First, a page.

Health & Human Services

The U.S. Department of Health and Human Services (HHS) is the U.S. government’s principal agency for protecting the health of all Americans and providing essential human services, especially for those who are least able to help themselves. HHS accomplishes its mission through programs and initiatives that cover a wide spectrum of activities, serving and protecting Americans at every stage of life. The mission of HHS is to enhance the health and well-being of all Americans by providing for effective health and human services and by fostering sound, sustained advances in the sciences underlying medicine, public health, and social services.

HHS has extensive scientific expertise in the Arctic, mostly focusing on Alaska. In addition to research activities from the National Institutes of Health (NIH) and the Centers for Disease Control and Prevention (CDC) described in detail on separate pages, the following are examples of HHS research interests in the region:

  • The Tribal Early Childhood Research Center is funded and managed through the Administration for Children and Families. Through it, HHS seeks to address gaps in early childhood research that is inclusive of American Indian and Alaska Natives. The center partners with tribal Head Start, Early Head Start, childcare, and home visiting programs. 
  • The Health Resources and Services Administration conducts a National Survey of Children’s Health (NSCH), which provides both national- and state-level estimates, including in Alaska, of a wide variety of child health indicators, including Adverse Childhood Experiences. The NSCH is an annual, cross-sectional, address-based survey that collects information on the health and well-being of children ages 0-17 years, and related health care, family, and community-level factors that can influence health. The NSCH is funded and directed by HRSA’s Maternal and Child Health Bureau and fielded by the U.S. Census Bureau, using both web-based and paper and pencil methodologies. Data from the NSCH reflect information collected from parents/caregivers and are the only source of both national- and state-level estimates on key measures of child health.
  • The Agency for Healthcare Research and Quality (AHRQ) works to improve the quality, efficiency, and value of health care delivery in Alaska by providing state-specific information for Alaska in the National Healthcare Quality and Disparities Report (QDR). The QDR provides information on trends for measures related to access to care, affordable care, care coordination, effective treatment, healthy living, patient safety, and person-centered care. The report presents, in chart form, the latest available findings on quality of and access to healthcare, as well as disparities related to race and ethnicity, income, and other social determinants of health.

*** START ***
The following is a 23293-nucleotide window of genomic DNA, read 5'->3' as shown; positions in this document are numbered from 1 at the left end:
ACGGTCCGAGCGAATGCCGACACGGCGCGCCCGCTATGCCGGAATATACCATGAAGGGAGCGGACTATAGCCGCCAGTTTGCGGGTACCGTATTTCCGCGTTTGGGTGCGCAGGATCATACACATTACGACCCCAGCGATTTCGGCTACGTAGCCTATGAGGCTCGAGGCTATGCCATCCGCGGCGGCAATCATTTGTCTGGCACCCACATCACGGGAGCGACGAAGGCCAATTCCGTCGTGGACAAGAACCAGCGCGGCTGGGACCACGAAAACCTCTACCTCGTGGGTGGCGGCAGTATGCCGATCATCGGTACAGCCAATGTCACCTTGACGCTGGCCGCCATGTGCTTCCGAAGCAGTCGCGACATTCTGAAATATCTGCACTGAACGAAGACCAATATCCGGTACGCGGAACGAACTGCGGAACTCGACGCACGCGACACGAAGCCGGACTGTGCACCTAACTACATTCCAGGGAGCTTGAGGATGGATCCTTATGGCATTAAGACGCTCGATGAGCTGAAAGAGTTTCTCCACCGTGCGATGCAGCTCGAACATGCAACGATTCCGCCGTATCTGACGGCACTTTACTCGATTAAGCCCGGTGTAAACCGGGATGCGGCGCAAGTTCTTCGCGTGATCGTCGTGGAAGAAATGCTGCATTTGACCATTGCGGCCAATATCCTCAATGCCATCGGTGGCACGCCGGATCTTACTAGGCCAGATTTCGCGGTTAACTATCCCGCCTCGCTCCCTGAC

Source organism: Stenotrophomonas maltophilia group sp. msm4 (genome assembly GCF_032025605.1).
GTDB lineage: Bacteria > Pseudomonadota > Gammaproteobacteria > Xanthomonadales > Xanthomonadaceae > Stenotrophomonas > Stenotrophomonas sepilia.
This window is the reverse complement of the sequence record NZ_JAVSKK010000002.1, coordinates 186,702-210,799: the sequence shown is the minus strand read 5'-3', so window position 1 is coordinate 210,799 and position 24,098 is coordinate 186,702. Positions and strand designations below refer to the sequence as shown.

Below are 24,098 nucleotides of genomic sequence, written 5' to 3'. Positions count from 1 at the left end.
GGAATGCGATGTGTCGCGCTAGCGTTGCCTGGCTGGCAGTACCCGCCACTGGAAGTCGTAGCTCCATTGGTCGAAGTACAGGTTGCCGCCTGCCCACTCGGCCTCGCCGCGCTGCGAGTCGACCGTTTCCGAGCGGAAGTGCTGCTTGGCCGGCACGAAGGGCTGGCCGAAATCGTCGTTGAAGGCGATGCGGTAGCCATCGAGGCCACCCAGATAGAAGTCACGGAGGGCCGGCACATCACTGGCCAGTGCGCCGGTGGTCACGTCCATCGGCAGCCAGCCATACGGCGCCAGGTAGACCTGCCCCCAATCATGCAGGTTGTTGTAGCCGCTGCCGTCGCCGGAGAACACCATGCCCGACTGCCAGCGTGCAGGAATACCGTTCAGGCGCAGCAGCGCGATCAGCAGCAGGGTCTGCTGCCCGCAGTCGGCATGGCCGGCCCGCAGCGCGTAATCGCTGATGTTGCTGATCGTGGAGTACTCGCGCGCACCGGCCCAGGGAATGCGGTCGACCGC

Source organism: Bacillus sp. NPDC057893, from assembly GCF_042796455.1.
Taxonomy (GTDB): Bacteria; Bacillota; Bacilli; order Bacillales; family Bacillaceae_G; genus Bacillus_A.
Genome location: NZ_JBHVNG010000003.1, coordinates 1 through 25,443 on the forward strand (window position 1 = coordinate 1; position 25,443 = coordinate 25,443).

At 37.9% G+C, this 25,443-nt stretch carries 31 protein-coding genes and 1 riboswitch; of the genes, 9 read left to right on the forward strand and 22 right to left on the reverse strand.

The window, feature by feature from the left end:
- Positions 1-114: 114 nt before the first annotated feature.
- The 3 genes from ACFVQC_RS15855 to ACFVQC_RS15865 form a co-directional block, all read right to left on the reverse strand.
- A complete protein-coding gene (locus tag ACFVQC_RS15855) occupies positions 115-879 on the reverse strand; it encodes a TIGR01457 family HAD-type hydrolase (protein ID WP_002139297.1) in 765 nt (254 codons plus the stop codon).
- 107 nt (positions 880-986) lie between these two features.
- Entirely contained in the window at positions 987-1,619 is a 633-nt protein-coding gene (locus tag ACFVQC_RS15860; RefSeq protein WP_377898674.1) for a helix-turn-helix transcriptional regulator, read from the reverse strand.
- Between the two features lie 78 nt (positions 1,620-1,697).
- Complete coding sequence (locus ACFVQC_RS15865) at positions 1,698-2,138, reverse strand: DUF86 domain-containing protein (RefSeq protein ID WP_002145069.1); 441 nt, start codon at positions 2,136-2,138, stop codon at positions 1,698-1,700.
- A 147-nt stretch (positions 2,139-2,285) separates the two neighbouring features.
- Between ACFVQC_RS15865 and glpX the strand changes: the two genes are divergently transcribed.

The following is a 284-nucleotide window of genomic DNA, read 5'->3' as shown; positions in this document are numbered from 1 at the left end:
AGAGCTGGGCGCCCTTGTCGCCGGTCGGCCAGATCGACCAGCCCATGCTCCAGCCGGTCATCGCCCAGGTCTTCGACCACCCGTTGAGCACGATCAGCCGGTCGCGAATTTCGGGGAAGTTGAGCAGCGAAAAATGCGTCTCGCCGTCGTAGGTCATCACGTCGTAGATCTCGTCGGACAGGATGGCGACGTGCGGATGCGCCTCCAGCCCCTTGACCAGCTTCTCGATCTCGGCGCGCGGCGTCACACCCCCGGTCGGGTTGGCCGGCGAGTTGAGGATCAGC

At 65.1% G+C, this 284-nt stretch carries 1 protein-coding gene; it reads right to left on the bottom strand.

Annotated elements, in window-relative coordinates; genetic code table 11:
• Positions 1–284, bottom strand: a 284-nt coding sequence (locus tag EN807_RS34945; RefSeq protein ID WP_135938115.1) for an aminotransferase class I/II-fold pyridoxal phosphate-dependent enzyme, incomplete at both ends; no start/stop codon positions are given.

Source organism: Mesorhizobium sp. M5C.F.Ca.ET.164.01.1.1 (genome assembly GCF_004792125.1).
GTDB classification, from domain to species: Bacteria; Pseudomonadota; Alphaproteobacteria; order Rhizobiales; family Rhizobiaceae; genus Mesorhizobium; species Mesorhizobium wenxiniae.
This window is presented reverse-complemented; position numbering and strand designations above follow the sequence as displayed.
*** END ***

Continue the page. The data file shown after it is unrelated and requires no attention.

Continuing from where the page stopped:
• AHRQ’s Healthcare Cost and Utilization Project (HCUP, pronounced "H-Cup") is a family of databases, software tools and related products developed through a federal-state-industry partnership sponsored by AHRQ. These databases enable research on a broad range of health policy issues, including cost and quality of health services, medical practice patterns, access to health care programs, and outcomes of treatments at the national, state, and local market levels. The HCUP databases are based on the collection efforts of data organizations in participating states, including Alaska. Users can generate county- and region-level statistics on hospital stays, emergency department use, opioids, and other topics.
  • AHRQ’s Medical Expenditure Panel Survey (MEPS) is the only national data source measuring how Americans use and pay for medical care, health insurance, and out-of-pocket spending. Annual surveys of individuals and families, as well as their health care providers, provide data on health status, the use of medical services, charges, insurance coverage, and satisfaction with care. The MEPS-HC (Household Component) and MEPS-IC (Insurance Component) data tools can be used to generate statistics and other information on these topics for Alaska and compare those statistics with other states.
  • The Indian Health Service works in collaboration with the Alaska Native Tribal Health Consortium and the state of Alaska to support the development of Arctic Water, Sanitation, and Hygiene (WASH) innovations and support research on the health impacts of poor indoor air quality, especially on children.

All HHS divisions with Arctic research equities actively have been involved at all levels of the Interagency Arctic Research Policy Committee (IARPC), a mandated body under the National Science and Technology Council (NSTC). This representation includes an HHS IARPC Principal and three HHS Staff group members. An official from CDC is one of leaders of IARPC's Community Resilience and Health Collaboration Team. HHS representatives have contributed to the current and upcoming five-year Arctic research plans and have collaborated with other IARPC agencies to advance U.S. Arctic research policies. 


Debo Odegbile
Senior Global Health Officer
Office of the Secretary | Office of Global Affairs
Department of Health & Human Services

Devin Delrow
HHS Indigenous Liaison
Associate Director for Tribal Affairs
Office of the Secretary | Intergovernmental and External Affairs
Department of Health & Human Services

Arctic Research Plan deliverables assigned to HHS

Agencies under HHS

National Institutes of Health 

Centers for Disease Control and Prevention